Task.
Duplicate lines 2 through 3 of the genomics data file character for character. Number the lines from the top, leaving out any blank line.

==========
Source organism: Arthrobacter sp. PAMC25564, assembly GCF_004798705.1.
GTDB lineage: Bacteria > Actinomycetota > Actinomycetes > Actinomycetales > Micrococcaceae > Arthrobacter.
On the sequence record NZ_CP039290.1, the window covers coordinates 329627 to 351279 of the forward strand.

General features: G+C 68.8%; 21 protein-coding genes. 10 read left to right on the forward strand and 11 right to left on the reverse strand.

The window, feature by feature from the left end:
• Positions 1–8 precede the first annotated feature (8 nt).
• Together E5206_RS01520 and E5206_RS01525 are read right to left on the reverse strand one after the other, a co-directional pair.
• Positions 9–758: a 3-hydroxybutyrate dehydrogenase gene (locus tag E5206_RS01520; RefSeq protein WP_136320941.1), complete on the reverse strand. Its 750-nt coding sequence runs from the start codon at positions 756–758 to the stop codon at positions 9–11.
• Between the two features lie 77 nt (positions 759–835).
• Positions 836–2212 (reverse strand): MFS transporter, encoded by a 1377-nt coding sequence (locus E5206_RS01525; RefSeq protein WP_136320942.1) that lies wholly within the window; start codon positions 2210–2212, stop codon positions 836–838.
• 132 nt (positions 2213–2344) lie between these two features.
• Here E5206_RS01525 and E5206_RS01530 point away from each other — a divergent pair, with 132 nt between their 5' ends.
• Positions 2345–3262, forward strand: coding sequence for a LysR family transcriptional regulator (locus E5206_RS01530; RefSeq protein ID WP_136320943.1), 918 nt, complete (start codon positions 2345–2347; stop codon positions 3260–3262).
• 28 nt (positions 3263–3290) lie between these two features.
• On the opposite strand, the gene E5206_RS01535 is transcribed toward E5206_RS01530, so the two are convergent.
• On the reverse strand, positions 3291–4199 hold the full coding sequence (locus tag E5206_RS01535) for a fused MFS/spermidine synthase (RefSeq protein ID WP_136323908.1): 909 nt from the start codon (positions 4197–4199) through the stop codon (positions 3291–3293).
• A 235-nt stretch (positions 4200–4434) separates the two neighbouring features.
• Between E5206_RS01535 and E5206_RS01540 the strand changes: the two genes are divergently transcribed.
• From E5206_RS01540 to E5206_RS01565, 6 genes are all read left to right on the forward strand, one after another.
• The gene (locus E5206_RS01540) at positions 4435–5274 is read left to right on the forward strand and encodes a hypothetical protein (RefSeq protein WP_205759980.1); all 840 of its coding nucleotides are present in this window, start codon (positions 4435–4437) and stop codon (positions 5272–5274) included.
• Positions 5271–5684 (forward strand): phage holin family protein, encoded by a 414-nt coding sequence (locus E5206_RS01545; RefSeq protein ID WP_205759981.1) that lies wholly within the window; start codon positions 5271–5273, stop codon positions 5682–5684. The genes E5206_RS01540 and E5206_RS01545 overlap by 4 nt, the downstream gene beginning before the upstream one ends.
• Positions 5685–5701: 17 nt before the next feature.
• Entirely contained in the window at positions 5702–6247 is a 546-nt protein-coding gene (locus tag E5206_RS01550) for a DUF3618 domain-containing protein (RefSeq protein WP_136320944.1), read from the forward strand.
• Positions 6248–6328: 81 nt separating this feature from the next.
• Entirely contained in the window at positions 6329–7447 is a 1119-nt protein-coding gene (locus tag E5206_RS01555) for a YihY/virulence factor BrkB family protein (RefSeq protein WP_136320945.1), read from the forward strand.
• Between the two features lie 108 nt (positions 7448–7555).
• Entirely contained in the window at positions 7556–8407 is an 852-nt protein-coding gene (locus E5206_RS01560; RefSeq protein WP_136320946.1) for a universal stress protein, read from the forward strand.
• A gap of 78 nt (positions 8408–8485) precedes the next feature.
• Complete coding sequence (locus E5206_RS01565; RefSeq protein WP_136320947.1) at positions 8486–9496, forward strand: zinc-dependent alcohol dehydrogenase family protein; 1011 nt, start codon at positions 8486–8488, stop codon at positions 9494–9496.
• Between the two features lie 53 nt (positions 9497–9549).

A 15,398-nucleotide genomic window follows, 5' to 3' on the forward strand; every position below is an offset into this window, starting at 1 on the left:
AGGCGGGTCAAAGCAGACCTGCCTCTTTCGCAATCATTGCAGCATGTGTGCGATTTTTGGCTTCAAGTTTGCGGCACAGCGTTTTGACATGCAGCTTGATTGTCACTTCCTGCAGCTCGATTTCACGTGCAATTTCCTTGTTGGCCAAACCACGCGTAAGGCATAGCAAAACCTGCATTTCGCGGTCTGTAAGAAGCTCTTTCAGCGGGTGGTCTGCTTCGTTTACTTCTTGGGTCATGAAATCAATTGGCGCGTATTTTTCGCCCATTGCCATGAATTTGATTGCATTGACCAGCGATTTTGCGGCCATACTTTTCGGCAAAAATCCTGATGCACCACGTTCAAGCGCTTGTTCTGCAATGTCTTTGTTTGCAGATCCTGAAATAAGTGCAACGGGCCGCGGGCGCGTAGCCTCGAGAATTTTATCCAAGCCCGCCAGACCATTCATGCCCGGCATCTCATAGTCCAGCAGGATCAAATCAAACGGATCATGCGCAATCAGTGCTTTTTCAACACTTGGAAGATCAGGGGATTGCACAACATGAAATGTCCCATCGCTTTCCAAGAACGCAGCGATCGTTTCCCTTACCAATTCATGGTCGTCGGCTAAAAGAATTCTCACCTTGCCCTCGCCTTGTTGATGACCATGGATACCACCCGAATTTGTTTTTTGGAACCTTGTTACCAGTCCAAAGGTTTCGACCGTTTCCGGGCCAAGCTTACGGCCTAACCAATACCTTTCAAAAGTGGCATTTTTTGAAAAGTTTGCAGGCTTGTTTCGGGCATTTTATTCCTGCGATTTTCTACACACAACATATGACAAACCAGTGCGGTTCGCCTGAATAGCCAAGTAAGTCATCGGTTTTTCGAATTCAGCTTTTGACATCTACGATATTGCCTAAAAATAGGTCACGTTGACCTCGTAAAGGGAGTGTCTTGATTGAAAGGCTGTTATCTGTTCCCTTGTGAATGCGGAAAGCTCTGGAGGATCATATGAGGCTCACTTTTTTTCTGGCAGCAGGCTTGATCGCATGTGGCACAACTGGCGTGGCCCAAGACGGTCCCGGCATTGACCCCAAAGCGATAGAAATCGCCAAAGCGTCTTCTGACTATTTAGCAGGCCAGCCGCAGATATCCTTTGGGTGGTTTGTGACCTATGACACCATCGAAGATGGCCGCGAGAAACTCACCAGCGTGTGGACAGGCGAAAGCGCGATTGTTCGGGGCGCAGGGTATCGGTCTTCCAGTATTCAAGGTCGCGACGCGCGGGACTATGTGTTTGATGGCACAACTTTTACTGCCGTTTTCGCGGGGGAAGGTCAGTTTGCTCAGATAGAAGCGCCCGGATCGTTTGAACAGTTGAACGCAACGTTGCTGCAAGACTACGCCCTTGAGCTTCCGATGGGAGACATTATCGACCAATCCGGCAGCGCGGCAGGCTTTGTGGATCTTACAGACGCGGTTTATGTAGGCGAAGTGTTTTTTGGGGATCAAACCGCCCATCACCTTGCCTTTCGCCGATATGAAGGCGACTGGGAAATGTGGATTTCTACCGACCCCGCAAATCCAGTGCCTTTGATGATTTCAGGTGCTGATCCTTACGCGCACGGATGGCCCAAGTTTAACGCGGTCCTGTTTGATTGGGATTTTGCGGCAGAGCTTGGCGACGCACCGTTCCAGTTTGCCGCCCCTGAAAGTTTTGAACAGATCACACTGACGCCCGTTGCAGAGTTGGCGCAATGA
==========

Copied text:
GTDB lineage: Bacteria > Actinomycetota > Actinomycetes > Actinomycetales > Micrococcaceae > Arthrobacter.
On the sequence record NZ_CP039290.1, the window covers coordinates 329627 to 351279 of the forward strand.